Wednesday, June 25, 2014

Calcium Supplements Don’t Increase Cardiovascular Disease Risk in Women

At a Glance:

A new study confirms the safety of calcium supplementation in adult women, and fails to show any association between calcium supplementation and an increased risk of heart disease.

Read More About This Research Below: 

Osteoporosis has been called the silent killer and affects nearly 50 million Americans to some degree. Because of this, calcium supplementation has been widely recommended since much of the population falls short of dietary recommendations. However, some reports published during the past several years have argued that supplement use may increase the risk of cardiovascular disease.

In a new study published in Osteoporosis International, researchers examined the independent associations between supplementation of calcium and cardiovascular disease (CVD) risk. CVD includes coronary heart disease (CHD) and stroke. The researchers took information from a very large prospective study of 74,245 women in the Nurse’s Health Study. All women were free of CVD and cancer at the beginning of the study, and calcium supplement intake was assessed every 4 years. One significant advantage to this study is the long follow-up time (24 years) and large number of cardiovascular events (4,565) from which to draw potential associations.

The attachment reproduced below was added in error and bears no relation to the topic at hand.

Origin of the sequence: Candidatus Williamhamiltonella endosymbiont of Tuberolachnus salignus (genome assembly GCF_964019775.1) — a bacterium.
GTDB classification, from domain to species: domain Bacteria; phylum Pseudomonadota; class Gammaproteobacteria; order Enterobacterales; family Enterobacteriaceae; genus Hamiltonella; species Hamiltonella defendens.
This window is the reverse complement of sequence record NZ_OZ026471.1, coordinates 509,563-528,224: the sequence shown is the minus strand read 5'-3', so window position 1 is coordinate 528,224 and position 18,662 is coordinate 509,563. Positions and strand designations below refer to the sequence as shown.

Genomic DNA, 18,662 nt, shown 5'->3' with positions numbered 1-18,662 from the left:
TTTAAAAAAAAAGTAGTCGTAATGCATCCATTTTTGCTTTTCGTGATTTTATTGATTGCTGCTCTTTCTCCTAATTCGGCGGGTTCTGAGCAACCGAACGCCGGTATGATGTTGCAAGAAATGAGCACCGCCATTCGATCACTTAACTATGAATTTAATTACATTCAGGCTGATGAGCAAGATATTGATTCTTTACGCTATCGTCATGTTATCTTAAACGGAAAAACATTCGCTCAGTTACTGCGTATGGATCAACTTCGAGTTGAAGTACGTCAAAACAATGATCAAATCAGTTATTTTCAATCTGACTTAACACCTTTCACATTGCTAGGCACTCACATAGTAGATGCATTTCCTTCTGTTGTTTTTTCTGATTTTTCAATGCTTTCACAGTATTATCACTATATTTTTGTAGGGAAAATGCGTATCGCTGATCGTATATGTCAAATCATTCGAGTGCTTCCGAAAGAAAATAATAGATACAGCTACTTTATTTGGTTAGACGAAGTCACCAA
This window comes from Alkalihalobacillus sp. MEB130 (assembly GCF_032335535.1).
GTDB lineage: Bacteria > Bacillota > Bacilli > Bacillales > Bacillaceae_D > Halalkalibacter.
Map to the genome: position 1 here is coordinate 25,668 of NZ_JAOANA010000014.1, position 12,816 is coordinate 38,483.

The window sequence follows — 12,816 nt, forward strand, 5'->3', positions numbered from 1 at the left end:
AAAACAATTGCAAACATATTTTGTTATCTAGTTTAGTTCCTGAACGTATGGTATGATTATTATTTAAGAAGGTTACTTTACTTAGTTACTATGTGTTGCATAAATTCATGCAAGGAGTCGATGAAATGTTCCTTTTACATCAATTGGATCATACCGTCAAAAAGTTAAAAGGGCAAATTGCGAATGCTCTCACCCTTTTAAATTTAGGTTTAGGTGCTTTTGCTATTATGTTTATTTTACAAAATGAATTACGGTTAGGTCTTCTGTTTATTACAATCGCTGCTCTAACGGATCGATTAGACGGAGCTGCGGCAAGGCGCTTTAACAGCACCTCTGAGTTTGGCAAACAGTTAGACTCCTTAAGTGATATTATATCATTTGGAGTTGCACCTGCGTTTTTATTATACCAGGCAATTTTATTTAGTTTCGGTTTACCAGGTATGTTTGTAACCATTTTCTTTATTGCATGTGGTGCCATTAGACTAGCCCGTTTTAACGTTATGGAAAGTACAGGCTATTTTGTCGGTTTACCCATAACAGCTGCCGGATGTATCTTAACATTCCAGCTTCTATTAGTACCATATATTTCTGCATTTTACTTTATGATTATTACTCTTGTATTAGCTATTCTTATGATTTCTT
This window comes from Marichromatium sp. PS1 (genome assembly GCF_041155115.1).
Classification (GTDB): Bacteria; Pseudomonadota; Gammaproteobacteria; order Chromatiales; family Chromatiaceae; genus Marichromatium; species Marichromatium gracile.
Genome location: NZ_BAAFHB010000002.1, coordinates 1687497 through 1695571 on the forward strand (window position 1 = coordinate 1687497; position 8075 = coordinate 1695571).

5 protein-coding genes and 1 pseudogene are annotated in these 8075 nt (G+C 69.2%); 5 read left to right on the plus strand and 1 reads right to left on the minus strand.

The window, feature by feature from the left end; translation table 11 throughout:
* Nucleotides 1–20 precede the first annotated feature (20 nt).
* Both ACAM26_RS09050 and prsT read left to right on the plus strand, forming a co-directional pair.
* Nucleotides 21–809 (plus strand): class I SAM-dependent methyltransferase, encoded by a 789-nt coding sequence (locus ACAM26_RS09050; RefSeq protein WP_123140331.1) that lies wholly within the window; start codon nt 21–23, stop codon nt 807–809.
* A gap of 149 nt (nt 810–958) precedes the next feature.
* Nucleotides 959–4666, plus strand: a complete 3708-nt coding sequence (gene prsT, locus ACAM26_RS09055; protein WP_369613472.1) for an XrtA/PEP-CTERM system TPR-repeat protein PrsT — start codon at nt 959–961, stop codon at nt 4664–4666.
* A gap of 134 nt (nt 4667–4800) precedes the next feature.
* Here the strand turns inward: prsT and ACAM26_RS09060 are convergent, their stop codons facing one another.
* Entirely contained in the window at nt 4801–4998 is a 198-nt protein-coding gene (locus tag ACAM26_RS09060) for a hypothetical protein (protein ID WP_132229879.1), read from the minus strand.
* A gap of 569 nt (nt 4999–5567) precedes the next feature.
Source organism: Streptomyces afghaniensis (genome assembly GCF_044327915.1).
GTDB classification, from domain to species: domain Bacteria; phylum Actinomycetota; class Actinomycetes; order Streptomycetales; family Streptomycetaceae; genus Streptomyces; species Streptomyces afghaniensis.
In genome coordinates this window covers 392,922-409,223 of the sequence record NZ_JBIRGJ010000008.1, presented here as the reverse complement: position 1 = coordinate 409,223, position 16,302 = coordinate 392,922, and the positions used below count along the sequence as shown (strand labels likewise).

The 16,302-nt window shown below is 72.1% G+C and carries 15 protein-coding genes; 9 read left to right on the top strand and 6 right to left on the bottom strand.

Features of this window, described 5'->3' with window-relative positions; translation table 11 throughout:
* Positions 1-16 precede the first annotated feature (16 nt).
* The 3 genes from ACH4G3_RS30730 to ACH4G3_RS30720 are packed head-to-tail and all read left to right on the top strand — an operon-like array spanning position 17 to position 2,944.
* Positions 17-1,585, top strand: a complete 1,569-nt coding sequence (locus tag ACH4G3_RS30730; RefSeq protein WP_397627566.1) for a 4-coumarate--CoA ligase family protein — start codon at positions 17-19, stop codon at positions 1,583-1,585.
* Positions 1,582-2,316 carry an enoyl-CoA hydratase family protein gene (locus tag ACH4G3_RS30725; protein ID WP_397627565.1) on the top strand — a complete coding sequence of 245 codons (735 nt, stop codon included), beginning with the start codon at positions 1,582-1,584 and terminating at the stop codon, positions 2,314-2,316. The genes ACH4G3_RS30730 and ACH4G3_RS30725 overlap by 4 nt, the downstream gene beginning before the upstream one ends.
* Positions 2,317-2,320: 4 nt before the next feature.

The research failed to show any independent associations between calcium supplementation and the risk of CVD. In fact, after adjusting for age, BMI, dietary calcium, vitamin D intake, and other CVD factors, the women who supplemented with a dose of at least 1 gram per day had an 18% lower risk of CVD than those who did not use calcium supplements. There was no significant difference in the risk of stroke incidence between the groups, but the women taking calcium supplements had a 29% lower risk of CHD than non-supplement users.

The findings of this large prospective study do not support the assertion that calcium supplementation increases the risk of CVD in women.

Paik JM1, Curhan GC, Sun Q, Rexrode KM, Manson JE, Rimm EB, Taylor EN Calcium supplement intake and risk of cardiovascular disease in women. Osteoporos Int. 2014 May 7. [Epub ahead of print]

Source: USANA Health Sciences Essentials of Health 

Saturday, June 21, 2014

How to Comply with Canada’s Anti-Spam Law